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Using Arrays

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Associative Arrays

In the products array, we allowed PHP to give each item the default index. This meant that the first item we added became item 0, the second item 1, and so on. PHP also supports associative arrays. In an associative array, we can associate any key or index we want with each value.

Initializing an Associative Array

The following code creates an associative array with product names as keys and prices as values.

$prices = array( 'Tires'=>100, 
'Oil'=>10, 'Spark Plugs'=>4 );

Accessing the Array Elements

Again, we access the contents using the variable name and a key, so we can access the information we have stored in the prices array as $prices[ 'Tires' ], $prices[ 'Oil' ], and $prices[ 'Spark Plugs' ].

Like numerically indexed arrays, associative arrays can be created and initialized one element at a time.

The following code will create the same $prices array. Rather than creating an array with three elements, this version creates an array with only one element, and then adds two more.

$prices = array( 'Tires'=>100 );
$prices['Oil'] = 10;
$prices['Spark Plugs'] = 4;

Here is another slightly different, but equivalent piece of code. In this version, we do not explicitly create an array at all. The array is created for us when we add the first element to it.

$prices['Tires'] = 100;
$prices['Oil'] = 10;
$prices['Spark Plugs'] = 4;

Using Loops with Associative Arrays

Because the indices in this associative array are not numbers, we cannot use a simple counter in a for loop to work with the array. We can use the foreach loop or the list() and each() constructs.

The foreach loop has a slightly different structure when using associative arrays. We can use it exactly as we did in the previous example, or we can incorporate the keys as well:

foreach ($prices as $key => $value)
 echo $key.'=>'.$value.'<br />';

The following code lists the contents of our $prices array using the each() construct:

while( $element = each( $prices ) )
 echo $element[ 'key' ];
 echo ' - ';
 echo $element[ 'value' ];
 echo '<br />';

The output of this script fragment is shown in Figure 3.2.

Figure 3.2Figure 3.2 An each() statement can be used to loop through arrays.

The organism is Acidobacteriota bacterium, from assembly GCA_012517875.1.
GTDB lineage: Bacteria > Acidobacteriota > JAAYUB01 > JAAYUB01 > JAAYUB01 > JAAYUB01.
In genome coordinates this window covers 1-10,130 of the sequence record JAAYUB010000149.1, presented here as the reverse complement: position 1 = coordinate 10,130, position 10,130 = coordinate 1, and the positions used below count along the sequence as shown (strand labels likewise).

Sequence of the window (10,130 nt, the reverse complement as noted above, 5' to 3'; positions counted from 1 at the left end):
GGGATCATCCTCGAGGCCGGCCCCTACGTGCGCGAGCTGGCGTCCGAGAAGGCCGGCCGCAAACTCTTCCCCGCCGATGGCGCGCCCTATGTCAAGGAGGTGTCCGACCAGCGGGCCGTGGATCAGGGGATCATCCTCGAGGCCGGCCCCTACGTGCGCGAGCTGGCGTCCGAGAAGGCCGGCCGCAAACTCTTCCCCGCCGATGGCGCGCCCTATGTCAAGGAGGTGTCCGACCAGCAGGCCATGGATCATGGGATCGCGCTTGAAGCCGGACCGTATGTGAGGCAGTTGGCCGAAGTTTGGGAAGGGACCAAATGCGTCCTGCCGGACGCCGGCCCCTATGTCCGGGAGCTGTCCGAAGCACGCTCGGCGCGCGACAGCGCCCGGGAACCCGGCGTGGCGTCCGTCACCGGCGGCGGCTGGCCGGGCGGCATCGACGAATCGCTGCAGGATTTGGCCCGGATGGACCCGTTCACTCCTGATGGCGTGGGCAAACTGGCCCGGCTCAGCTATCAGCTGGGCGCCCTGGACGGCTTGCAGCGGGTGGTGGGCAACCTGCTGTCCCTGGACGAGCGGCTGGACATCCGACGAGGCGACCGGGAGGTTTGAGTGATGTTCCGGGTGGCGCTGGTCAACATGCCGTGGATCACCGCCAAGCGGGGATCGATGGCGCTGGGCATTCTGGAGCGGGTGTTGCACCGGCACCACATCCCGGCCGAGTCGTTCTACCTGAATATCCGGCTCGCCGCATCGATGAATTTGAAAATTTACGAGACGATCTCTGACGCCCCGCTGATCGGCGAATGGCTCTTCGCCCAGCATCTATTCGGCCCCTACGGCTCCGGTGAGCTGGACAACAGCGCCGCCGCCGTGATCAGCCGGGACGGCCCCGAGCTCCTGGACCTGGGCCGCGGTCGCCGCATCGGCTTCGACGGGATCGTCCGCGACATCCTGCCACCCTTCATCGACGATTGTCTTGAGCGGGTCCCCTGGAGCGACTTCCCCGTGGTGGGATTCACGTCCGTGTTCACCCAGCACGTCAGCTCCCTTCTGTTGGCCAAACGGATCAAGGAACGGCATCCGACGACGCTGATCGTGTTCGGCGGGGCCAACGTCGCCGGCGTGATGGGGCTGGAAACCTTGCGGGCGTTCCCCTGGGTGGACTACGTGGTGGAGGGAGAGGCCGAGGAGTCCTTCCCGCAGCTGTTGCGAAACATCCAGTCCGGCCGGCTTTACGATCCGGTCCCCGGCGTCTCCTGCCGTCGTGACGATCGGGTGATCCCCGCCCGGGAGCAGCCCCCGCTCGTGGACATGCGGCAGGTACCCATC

In Chapter 1, we looked at while loops and the echo statement. The preceding code uses the each() function, which we have not used before. This function returns the current element in an array and makes the next element the current one. Because we are calling each() within a while loop, it returns every element in the array in turn and stops when the end of the array is reached.

In this code, the variable $element is an array. When we call each(), it gives us an array with four values and the four indexes to the array locations. The locations key and 0 contain the key of the current element, and the locations value and 1 contain the value of the current element. Although it makes no difference which you choose, we have chosen to use the named locations, rather than the numbered ones.

There is a more elegant and more common way of doing the same thing. The function list() can be used to split an array into a number of values. We can separate two of the values that the each() function gives us like this:

$list( $product, $price ) = each( $prices );

This line uses each() to take the current element from $prices, return it as an array, and make the next element current. It also uses list() to turn the 0 and 1 elements from the array returned by each() into two new variables called $product and $price.

We can loop through the entire $prices array, echoing the contents using this short script.

while ( list( $product, $price ) = each( $prices ) )
 echo "$product - $price<br />";

This has the same output as the previous script, but is easier to read because list() allows us to assign names to the variables.

One thing to note when using each() is that the array keeps track of the current element. If we want to use the array twice in the same script, we need to set the current element back to the start of the array using the function reset(). To loop through the prices array again, we type the following:

while ( list( $product, $price ) = each( $prices ) )
 echo "$product - $price<br />";

This sets the current element back to the start of the array, and allows us to go through again.

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